Milltown Institute of Theology and Philosophy

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Milltown Institute of Theology and Philosophy
TypePrivate
Active1968–2015
PresidentRev Dr Thomas R Whelan CSSp (Rector)
Location,
CampusUrban
AffiliationsNUI (2005-2015)
HETAC (1989-2012)
Websitewww.milltown-institute.ie

The Milltown Institute of Theology and Philosophy was a Jesuit-run institution of higher education and research, located in Dublin, Ireland. It was located in Ranelagh, County Dublin. From 2005 until 2015 it was a Recognised College of the National University of Ireland, under the 1997 Universities Act, the Irish government removed the ban on the NUI awarding degrees in Theology which had stood since its foundation and its predecessor the Royal University of Ireland. The Milltown Institute was also an Ecclesiastical Faculty until its designation was suspended by the Congregation for Catholic Education in Rome in July 2015. The Irish School of Ecumenics, which was located at the Milltown Park site, is currently based in Trinity College Dublin.

From November 1989, when it was granted designated status under the National Council for Educational Awards Act 1979, it developed and offered civil programmes leading to Bachelor, Masters and Doctoral awards. The NCEA became HETAC in 2001.[citation needed]

By 2011, the future of the Milltown Institute had become uncertain[clarification needed] and it was finally decided to close the Institute permanently. A new institute, the Loyola Institute, has taken its place as part of Trinity College Dublin.[citation needed]

The college entered into negotiations about a possible alliance with University College Dublin in 2008. These talks were unsuccessful and an alliance with the traditionally Protestant Trinity College Dublin took effect in 2012 with the foundation of the Loyola Institute (of Catholic Theology)

Origins[edit]

Milltown Institute was established as a Pontifical Athenaeum with Faculties of Theology and Philosophy, by a group of religious institutes in 1968. The origins of the institute however could be traced back to the 1880s when the Jesuits established a School of Philosophy and a School of Theology at Milltown. The School of Theology had had an unbroken history at Milltown since 1889, and became a Jesuit Pontifical Faculty in 1932. The School of Philosophy moved from Milltown in 1930 and became a Jesuit Pontifical Faculty in 1948, and returned to Milltown in 1966. 1979 saw the Bachelor of Divinity (BD) programme approved by the Teaching Council of Ireland.

The Lonergan Centre a research centre for the study of the works of Canadian theologian and philosopher Bernard Lonergan was founded in 1975 in Milltown, by Conn O’Donovan SJ and Philip McShane SJ.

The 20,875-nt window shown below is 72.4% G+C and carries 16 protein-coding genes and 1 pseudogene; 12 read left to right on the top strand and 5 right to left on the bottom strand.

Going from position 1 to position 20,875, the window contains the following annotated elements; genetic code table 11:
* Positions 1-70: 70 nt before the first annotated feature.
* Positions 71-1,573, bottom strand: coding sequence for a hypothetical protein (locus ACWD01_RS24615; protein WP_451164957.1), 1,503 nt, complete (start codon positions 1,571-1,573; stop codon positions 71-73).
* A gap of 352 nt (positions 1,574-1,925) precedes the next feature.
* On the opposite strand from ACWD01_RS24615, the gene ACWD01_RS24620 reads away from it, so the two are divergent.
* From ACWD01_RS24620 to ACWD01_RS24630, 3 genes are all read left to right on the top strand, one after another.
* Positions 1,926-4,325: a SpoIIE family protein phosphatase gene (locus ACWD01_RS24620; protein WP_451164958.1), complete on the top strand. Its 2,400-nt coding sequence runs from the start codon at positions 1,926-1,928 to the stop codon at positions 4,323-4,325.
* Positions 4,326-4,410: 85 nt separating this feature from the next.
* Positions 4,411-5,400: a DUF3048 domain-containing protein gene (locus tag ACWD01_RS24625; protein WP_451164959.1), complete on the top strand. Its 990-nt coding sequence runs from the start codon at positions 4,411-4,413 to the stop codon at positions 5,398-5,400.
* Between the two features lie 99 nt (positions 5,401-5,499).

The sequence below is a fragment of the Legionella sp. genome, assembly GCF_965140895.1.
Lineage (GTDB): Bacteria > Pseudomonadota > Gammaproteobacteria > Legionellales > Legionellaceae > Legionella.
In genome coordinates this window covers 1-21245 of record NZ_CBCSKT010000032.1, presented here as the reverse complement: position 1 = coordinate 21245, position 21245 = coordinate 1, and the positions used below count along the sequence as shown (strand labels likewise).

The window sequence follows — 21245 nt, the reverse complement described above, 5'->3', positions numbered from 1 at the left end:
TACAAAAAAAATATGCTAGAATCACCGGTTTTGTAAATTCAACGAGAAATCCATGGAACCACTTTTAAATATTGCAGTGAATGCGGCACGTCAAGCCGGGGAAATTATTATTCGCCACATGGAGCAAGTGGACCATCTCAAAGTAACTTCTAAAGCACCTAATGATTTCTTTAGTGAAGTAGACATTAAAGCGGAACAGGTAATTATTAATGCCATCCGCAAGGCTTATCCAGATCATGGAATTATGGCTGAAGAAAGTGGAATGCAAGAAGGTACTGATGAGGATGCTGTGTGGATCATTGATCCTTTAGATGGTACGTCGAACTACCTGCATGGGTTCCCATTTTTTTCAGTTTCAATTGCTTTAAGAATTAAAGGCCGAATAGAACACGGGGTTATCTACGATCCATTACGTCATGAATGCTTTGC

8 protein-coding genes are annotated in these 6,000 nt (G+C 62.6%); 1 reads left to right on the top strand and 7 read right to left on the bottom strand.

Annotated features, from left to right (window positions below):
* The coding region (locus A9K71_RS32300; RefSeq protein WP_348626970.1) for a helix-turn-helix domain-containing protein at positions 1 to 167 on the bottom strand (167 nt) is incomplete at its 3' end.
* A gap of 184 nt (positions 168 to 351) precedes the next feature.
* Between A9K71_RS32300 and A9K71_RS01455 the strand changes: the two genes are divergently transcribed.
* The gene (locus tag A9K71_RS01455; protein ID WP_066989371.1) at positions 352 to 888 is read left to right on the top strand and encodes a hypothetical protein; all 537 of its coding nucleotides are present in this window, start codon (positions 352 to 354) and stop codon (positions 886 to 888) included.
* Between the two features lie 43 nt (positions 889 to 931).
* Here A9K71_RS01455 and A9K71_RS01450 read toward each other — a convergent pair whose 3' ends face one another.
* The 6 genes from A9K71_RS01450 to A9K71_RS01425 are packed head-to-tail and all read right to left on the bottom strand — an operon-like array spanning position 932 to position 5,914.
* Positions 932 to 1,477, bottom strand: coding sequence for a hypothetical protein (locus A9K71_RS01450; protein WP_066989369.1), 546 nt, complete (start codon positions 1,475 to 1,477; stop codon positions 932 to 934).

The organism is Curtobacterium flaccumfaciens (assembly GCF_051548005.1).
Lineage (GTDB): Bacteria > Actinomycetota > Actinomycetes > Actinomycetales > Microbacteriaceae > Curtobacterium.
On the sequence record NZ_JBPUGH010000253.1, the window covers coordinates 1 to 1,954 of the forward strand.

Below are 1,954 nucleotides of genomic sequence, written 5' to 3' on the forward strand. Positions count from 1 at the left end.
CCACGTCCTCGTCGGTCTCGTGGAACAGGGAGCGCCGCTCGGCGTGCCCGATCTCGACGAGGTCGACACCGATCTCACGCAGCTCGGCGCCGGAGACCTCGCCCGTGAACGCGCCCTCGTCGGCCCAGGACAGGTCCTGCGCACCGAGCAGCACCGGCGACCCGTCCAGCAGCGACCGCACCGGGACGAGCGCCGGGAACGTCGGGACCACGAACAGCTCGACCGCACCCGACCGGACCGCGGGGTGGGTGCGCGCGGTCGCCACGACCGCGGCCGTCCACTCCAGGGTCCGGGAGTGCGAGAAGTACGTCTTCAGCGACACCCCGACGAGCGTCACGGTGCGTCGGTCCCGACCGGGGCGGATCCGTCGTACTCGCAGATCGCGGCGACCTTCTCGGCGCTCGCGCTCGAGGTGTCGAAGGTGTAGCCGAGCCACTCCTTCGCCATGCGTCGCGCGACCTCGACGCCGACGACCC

In 1993, the BA programme joined the CAO system for applications to third level courses, from 1994 degree students could apply for Higher Education Grants, and in 1995 students of NCEA courses became eligible for the government free fees initiative.[1] In 1996, the BA was recognised by the Teaching Council of Ireland for the teaching of religion in post-primary/secondary schools.[2]

An undergraduate Bachelor of Theology programme, in conjunction with the University of Wales, Lampeter,[3] was launched in September 2003. The institute also developed a number of post-graduate initiatives with Lampeter.

In 2003 the Kimmage Mission Institute (KMI) Institute of Theology and Cultures moved from Kimmage Manor to Milltown becoming part of the Dept. of Mission Theology and Culture, and from 2006 the alliance was made permanent.[4]

The KMI Bachelor of Arts in Theology and Anthropology degree was also recognised for teaching religion in post-primary schools.[2] From 1 September 2005 until 2015, Milltown was a Recognised College of the National University of Ireland (NUI).[3]

Closure[edit]

The Milltown Institute discontinued their teaching and research programmes and closed at the end of July 2015. After the Jesuit-founded University College Dublin rejected Milltown's approaches[5] the institution negotiated with Trinity College Dublin to continue its existence as the Loyola Institute in a centre of study[5] along with the Irish School of Ecumenics. In this eventuality, the property in Milltown would be sold and a new facility either purchased or purpose-built at Trinity College Dublin's campus in the centre of Dublin. Staff and faculty members who held positions until 2011 would, for the most part, not continue within the new Loyola Institute.[6] The conferring of Ecclesiastical and HETAC awards took place on 2 October 2012, with NUI awards on 3 October 2012.

Spirituality Institute for Research and Education (SpIRE)[edit]

Set up in 2016 SpIRE to raise awareness of spirituality as an applied academic discipline.[7] Starting in August 2016, SpIRE in conjunction with the Waterford Institute of Technology delivers an MA in Applied Spirituality from All Hallows College, Dublin, as had been previously from the Milltown Institute.[8]

External links[edit]

References[edit]

  1. ^ Study Theology at the Milltown Institute of Theology and Philosophy irelandeducationguide.com; accessed 9 April 2016.
  2. ^ a b List of Recognised Degree/Teacher Education Programmes, Teaching Council of Ireland, January 2012.
  3. ^ a b History of the NUI - Milltown Institute
  4. ^ KMI Institute of Theology and Cultures website, tinet.ie; accessed 9 April 2016.
  5. ^ a b Milltown Institute Ninth Level.
  6. ^ Loyola Institute webpage, Trinity College Dublin
  7. ^ Media Coverage of Launch of SpIRE
  8. ^ MA in Applied Spirituality WIT Website.

Coordinates: 53°19′04″N 6°14′42″W / 53.317785°N 6.24509°W / 53.317785; -6.24509